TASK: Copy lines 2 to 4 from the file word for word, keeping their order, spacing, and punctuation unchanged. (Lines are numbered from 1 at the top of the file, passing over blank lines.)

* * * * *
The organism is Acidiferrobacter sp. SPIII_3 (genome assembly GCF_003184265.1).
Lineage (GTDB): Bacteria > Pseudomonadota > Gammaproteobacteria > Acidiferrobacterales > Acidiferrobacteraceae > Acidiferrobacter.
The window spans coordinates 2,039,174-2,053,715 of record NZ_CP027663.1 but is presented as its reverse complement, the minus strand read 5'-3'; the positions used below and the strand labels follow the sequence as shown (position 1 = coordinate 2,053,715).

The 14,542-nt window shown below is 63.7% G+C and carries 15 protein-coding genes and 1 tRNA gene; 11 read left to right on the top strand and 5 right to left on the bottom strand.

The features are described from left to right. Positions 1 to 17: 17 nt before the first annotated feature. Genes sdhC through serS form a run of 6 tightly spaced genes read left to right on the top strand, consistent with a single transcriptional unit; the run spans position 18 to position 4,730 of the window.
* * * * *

Lineage (GTDB): Bacteria > Pseudomonadota > Gammaproteobacteria > Acidiferrobacterales > Acidiferrobacteraceae > Acidiferrobacter.
The window spans coordinates 2,039,174-2,053,715 of record NZ_CP027663.1 but is presented as its reverse complement, the minus strand read 5'-3'; the positions used below and the strand labels follow the sequence as shown (position 1 = coordinate 2,053,715).

The 14,542-nt window shown below is 63.7% G+C and carries 15 protein-coding genes and 1 tRNA gene; 11 read left to right on the top strand and 5 right to left on the bottom strand.